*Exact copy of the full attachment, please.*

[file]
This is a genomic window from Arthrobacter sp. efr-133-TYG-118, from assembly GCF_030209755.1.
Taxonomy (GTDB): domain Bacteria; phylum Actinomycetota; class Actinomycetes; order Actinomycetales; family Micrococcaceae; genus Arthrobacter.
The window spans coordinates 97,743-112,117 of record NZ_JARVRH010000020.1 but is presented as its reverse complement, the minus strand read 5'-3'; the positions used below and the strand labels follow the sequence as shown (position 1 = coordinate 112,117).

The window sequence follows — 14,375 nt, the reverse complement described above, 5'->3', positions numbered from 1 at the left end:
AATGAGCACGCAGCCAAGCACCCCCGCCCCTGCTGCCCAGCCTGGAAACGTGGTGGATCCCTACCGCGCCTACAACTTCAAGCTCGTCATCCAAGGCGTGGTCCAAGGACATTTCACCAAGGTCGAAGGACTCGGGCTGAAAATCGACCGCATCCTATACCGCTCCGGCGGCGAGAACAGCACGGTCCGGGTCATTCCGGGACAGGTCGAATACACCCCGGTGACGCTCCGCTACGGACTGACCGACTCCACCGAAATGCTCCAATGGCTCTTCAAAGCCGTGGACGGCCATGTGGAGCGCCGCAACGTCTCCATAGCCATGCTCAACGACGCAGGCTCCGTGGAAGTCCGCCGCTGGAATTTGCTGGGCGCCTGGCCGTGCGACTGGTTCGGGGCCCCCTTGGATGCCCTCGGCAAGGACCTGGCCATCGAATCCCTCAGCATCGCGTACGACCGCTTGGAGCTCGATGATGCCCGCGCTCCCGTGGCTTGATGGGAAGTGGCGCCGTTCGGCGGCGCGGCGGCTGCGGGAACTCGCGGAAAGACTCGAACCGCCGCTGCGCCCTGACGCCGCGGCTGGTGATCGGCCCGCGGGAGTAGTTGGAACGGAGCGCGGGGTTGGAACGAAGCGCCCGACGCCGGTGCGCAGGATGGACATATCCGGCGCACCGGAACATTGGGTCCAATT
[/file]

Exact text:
This is a genomic window from Arthrobacter sp. efr-133-TYG-118, from assembly GCF_030209755.1.
Taxonomy (GTDB): domain Bacteria; phylum Actinomycetota; class Actinomycetes; order Actinomycetales; family Micrococcaceae; genus Arthrobacter.
The window spans coordinates 97,743-112,117 of record NZ_JARVRH010000020.1 but is presented as its reverse complement, the minus strand read 5'-3'; the positions used below and the strand labels follow the sequence as shown (position 1 = coordinate 112,117).

The window sequence follows — 14,375 nt, the reverse complement described above, 5'->3', positions numbered from 1 at the left end:
AATGAGCACGCAGCCAAGCACCCCCGCCCCTGCTGCCCAGCCTGGAAACGTGGTGGATCCCTACCGCGCCTACAACTTCAAGCTCGTCATCCAAGGCGTGGTCCAAGGACATTTCACCAAGGTCGAAGGACTCGGGCTGAAAATCGACCGCATCCTATACCGCTCCGGCGGCGAGAACAGCACGGTCCGGGTCATTCCGGGACAGGTCGAATACACCCCGGTGACGCTCCGCTACGGACTGACCGACTCCACCGAAATGCTCCAATGGCTCTTCAAAGCCGTGGACGGCCATGTGGAGCGCCGCAACGTCTCCATAGCCATGCTCAACGACGCAGGCTCCGTGGAAGTCCGCCGCTGGAATTTGCTGGGCGCCTGGCCGTGCGACTGGTTCGGGGCCCCCTTGGATGCCCTCGGCAAGGACCTGGCCATCGAATCCCTCAGCATCGCGTACGACCGCTTGGAGCTCGATGATGCCCGCGCTCCCGTGGCTTGATGGGAAGTGGCGCCGTTCGGCGGCGCGGCGGCTGCGGGAACTCGCGGAAAGACTCGAACCGCCGCTGCGCCCTGACGCCGCGGCTGGTGATCGGCCCGCGGGAGTAGTTGGAACGGAGCGCGGGGTTGGAACGAAGCGCCCGACGCCGGTGCGCAGGATGGACATATCCGGCGCACCGGAACATTGGGTCCAATT